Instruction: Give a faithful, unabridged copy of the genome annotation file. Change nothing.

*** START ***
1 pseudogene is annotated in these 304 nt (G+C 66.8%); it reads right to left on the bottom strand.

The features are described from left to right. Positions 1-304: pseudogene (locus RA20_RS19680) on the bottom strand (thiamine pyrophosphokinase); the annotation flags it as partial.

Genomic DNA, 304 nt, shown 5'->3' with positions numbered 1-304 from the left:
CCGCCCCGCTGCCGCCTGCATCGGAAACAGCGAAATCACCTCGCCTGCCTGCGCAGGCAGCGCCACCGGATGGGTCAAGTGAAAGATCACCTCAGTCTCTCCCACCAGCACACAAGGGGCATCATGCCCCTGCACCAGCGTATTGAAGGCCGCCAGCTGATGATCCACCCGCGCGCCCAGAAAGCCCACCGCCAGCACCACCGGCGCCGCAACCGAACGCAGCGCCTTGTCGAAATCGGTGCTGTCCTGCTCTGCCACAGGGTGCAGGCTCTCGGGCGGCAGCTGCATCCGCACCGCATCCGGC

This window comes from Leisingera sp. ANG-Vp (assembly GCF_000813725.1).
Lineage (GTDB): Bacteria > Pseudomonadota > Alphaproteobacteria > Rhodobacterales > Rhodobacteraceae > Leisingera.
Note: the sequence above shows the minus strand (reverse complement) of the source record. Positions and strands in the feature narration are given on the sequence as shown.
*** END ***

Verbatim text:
1 pseudogene is annotated in these 304 nt (G+C 66.8%); it reads right to left on the bottom strand.

The features are described from left to right. Positions 1-304: pseudogene (locus RA20_RS19680) on the bottom strand (thiamine pyrophosphokinase); the annotation flags it as partial.

Genomic DNA, 304 nt, shown 5'->3' with positions numbered 1-304 from the left:
CCGCCCCGCTGCCGCCTGCATCGGAAACAGCGAAATCACCTCGCCTGCCTGCGCAGGCAGCGCCACCGGATGGGTCAAGTGAAAGATCACCTCAGTCTCTCCCACCAGCACACAAGGGGCATCATGCCCCTGCACCAGCGTATTGAAGGCCGCCAGCTGATGATCCACCCGCGCGCCCAGAAAGCCCACCGCCAGCACCACCGGCGCCGCAACCGAACGCAGCGCCTTGTCGAAATCGGTGCTGTCCTGCTCTGCCACAGGGTGCAGGCTCTCGGGCGGCAGCTGCATCCGCACCGCATCCGGC

This window comes from Leisingera sp. ANG-Vp (assembly GCF_000813725.1).
Lineage (GTDB): Bacteria > Pseudomonadota > Alphaproteobacteria > Rhodobacterales > Rhodobacteraceae > Leisingera.
Note: the sequence above shows the minus strand (reverse complement) of the source record. Positions and strands in the feature narration are given on the sequence as shown.